LOUISVILLE, Ky. — Princeton coach Mitch Henderson has invited noted author John McPhee to be a book club guest and occasionally joins him for bike rides. Henderson frequently meets noted economist Gene Grossman at Small World Coffee in town.
When Henderson had a chance encounter with Golden State coach Steve Kerr at the US Open in Queens, New York, a few years back, he found out Kerr’s father graduated from Princeton. He tracked down Malcolm Kerr’s senior thesis from 1953 — “Islamic Reform in Egypt in the Early 20th Century” — and delivered Kerr a bounded copy.
“I will never forget that,” Kerr told ESPN. “It was one of the nicest things anyone has ever done for me.”
As Princeton sits two games from the school’s first Final Four since the 1965 team led by Bill Bradley, the school’s run to the round of 16 as a No. 15 seed illuminates the depths of the bond between Henderson and Princeton. He represents both connective tissue between the school’s rich basketball history and someone so tied to every aspect of the school he jokes he’d drop his office and Jadwin Gymnasium in the heart of campus.
“Mitch is Princeton,” former Princeton assistant Malcolm Jenkins said. “He embodies everything that is Princeton and Princeton basketball.”
Henderson started in the program’s memorable NCAA tournament win over UCLA in 1996, a scrappy guard indelibly memorialized for leaping in the air to celebrate Princeton’s iconic upset. The next two years, he emerged as the heartbeat of teams in 1996-97 and 1997-98 that went undefeated in the Ivy League and rose as high as No. 8 in the country.
Henderson has downplayed the nostalgia tied to those teams, as he wants his current stars like precocious point forward Tosan Evbuomwan (14.8 ppg) and relentless guard Ryan Langborg (12.3 ppg) to enjoy their own stage.
Henderson has molded a team that honors legendary coach Pete Carril’s tenets of a bygone Princeton era while showing a distinct on-court evolution. He points out with a smile that not one basket in victories over No. 2 Arizona and No. 7 Missouri last weekend came via a backdoor cut.
“Something that Mitch has done masterfully is that he’s instilled confidence in them,” said Richmond coach Chris Mooney, a 1994 Princeton graduate. “They have really, really good players. He’s not restricted them. Our confidence was in our system. These guys, to me, are confident players who play together and share the ball.”
In Henderson’s 12th season as head coach, he has led the program to back-to-back regular season Ivy League championships and the school’s first NCAA win since a 1998 victory over UNLV in his senior year.
“I feel it deeply,” Henderson said of the pride from all eras. “All I ever wanted as a player was to be as good as the guys before me and to get better. When you get the job, Coach Carril looms large. I’m really happy we’ve done something. … I can feel how happy everyone is. It feels very good. It’s hard to put into words.”
Henderson said the first book he received upon arriving at Princeton was McPhee’s “A Sense of Where You Are,” which chronicled Bill Bradley’s time at Princeton. It gave Henderson a glimpse of exactly where he wanted to be.
Mitch Henderson on the floor as Princeton upset UCLA in 1996. AP Photo/Tom Russo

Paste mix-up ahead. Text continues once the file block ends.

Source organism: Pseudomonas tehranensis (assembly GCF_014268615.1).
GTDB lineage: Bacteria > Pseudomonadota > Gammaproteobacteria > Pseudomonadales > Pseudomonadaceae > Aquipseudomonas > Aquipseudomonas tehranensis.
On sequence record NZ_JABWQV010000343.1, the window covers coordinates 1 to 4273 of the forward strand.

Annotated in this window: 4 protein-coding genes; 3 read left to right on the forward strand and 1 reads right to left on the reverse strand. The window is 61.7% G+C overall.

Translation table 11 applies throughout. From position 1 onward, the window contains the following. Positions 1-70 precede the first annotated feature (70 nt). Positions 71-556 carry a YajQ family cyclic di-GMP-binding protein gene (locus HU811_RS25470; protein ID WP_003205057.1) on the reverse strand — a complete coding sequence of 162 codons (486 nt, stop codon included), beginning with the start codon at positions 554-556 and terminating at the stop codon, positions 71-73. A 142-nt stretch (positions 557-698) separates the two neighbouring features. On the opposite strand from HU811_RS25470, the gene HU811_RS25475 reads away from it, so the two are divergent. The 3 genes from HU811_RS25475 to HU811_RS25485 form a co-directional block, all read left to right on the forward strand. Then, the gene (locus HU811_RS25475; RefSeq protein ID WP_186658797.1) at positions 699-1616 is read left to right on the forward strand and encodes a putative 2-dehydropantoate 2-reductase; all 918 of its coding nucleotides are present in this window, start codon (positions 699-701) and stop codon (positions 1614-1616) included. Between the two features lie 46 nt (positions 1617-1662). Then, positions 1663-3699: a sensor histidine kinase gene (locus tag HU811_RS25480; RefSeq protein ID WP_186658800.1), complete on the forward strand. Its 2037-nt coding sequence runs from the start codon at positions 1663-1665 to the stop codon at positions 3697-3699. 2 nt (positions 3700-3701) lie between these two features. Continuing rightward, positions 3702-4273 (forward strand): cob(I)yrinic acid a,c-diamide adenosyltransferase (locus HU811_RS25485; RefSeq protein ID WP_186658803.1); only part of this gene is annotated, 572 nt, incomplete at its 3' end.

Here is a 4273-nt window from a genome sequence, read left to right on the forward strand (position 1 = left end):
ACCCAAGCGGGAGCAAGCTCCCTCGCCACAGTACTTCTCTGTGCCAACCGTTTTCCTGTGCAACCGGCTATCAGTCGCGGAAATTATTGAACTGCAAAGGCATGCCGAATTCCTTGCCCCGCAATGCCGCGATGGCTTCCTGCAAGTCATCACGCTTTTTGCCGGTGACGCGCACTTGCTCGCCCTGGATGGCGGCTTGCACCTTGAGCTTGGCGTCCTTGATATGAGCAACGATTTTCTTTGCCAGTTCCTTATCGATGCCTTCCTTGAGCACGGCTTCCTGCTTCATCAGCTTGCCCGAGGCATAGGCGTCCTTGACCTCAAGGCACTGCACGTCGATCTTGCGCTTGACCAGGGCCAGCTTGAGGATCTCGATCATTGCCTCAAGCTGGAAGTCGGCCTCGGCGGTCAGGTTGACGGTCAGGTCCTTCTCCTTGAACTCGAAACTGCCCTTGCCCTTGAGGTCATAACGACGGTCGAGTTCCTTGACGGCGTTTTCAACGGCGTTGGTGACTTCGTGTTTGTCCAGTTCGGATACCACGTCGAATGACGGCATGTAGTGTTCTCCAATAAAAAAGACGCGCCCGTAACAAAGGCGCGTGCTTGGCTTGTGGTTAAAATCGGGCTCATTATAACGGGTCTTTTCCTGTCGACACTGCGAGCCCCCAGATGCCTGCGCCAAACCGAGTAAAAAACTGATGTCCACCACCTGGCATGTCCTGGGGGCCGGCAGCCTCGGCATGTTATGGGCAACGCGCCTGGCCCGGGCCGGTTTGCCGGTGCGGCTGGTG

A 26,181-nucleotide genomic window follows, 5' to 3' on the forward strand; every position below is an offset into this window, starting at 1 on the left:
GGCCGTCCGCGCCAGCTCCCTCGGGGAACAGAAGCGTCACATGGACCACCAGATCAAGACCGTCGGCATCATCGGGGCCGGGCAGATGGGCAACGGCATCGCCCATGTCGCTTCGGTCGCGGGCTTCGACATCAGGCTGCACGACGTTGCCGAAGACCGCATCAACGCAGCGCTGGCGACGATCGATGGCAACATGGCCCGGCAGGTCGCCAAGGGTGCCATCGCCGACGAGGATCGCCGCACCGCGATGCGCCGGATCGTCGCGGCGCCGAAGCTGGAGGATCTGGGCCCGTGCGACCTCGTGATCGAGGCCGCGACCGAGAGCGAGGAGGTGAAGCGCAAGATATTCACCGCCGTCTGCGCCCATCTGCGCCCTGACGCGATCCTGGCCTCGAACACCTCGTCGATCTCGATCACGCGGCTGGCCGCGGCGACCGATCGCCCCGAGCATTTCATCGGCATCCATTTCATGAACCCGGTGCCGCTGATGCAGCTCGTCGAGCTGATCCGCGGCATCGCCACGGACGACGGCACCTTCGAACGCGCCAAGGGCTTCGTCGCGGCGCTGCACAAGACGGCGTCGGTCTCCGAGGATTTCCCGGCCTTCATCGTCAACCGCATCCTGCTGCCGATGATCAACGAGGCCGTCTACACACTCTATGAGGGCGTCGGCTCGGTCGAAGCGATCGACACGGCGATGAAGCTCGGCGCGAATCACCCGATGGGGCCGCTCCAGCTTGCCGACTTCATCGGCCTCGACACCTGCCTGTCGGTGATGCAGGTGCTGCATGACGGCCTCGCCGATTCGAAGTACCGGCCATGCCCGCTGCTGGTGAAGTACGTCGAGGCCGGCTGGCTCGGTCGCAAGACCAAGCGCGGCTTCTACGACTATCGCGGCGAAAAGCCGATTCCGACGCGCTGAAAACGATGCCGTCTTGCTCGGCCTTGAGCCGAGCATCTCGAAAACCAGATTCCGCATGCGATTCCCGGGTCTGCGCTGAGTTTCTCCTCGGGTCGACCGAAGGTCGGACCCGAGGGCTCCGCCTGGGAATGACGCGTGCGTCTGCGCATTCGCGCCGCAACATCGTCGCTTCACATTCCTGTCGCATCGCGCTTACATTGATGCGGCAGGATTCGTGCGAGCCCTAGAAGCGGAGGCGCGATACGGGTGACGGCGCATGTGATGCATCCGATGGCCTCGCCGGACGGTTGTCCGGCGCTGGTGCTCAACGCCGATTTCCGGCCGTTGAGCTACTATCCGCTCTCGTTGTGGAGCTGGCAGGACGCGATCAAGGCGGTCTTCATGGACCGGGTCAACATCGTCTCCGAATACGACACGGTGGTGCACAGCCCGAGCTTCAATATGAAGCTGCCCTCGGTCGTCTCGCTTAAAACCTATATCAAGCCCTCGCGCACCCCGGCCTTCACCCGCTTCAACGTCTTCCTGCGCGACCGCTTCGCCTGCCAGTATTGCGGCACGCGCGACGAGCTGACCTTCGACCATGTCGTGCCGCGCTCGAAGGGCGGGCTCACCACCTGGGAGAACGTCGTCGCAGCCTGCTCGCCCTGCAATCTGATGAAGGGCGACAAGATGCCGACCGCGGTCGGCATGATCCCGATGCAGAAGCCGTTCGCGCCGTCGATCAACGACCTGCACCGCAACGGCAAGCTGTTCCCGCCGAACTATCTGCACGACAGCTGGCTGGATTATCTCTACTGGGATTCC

Growing up in Vincennes, Ind., Mitch Henderson’s affinity for basketball came from seeing a goal hung on every garage, barn and lamppost in town. He grew up obsessed with the Lincoln High School Alices — “state champs in 1981 and ’84” — and appreciating the town’s location on the edge of the eastern time zone. It allowed him to shoot hoops until about 10 p.m. in the summer because of late sunsets. That served as the backdrop for growing up as wholesome “Midwest Mitch,” as some of his Princeton teammates later called him.
Henderson’s dad was an electrical contractor, and the family ended up moving to Lexington, Kentucky, right around the time Rick Pitino arrived at Kentucky in 1989. That meant playing junior high ball with future Division I coaches Kevin Willard (Maryland) and G.G. Smith (recently at High Point) on the same team, as they were the sons of Pitino staffers Ralph Willard and Tubby Smith.
Henderson profiled as a natural athlete, good enough that family members wondered if he should break from a long family lineage and attend a different high school than Culver Academy. Culver is a military-style school in Indiana that one of his brothers, Kevin Henderson, stresses crafts more leadership development than military training. (George Steinbrenner is a famous graduate.)
The Henderson family’s roots at the school stretch back to 1919. Jim Henderson’s, Mitch’s great uncle and father figure, said that 28 different family members have graduated from the school.
Despite the school’s relative lack of athletic reputation, Mitch Henderson enrolled and found the first of two institutions that shaped him. Culver’s day started with a cannon blast for a wake-up call at 6:30 a.m. followed by making beds, marching to breakfast and then ending the day with closed quarters studying at desks from 7:30 to 9:30 p.m. “There’s a lot of discipline, a lot of grit,” said Kevin Henderson, who also graduated from Culver. “Your parents aren’t there. You learn to get tough quick.”
In Mitch Henderson’s first football game as a freshman, Culver’s starting quarterback got thrown out after a personal foul. Henderson came in and started every game for the next four years. He earned 12 varsity letters, got drafted by the New York Yankees in the 29th round of the 1994 MLB draft and played four years of varsity basketball. (One of his coaches and mentors there, Tom Poetter, recalled Henderson getting called up from the junior varsity after scoring 33 of that team’s 35 points in a game.)
“When I got to Princeton, I felt comfortable in my leadership abilities.”
“I got to be a leader at a young age,” Henderson said. “When you lead your peers when you are young, it can rip your heart out at times. But you learn humility. I’m still learning humility. When I got to Princeton, I felt comfortable in my leadership abilities.”
Henderson played summer basketball with Poetter, making enough of an impression on he and assistant coach Dave Amstutz that both have a son named Mitch after Henderson. Mitch Henderson starred at some summer ball events, accumulating mid-major scholarship offers.
But he was drawn to Princeton in part because Jim Henderson, his great uncle, had graduated from there in 1956 and served as the chair of the school’s board during the 1980s. (Jim Henderson served as either the chairman of the board or CEO of Cummins — the engine manufacturer — for 22 years.)
Carril needed some nudging to recruit Mitch Henderson, as former Princeton assistant Bill Carmody recalled that Carril didn’t like being pushed by administrators to recruit players with ties to the school.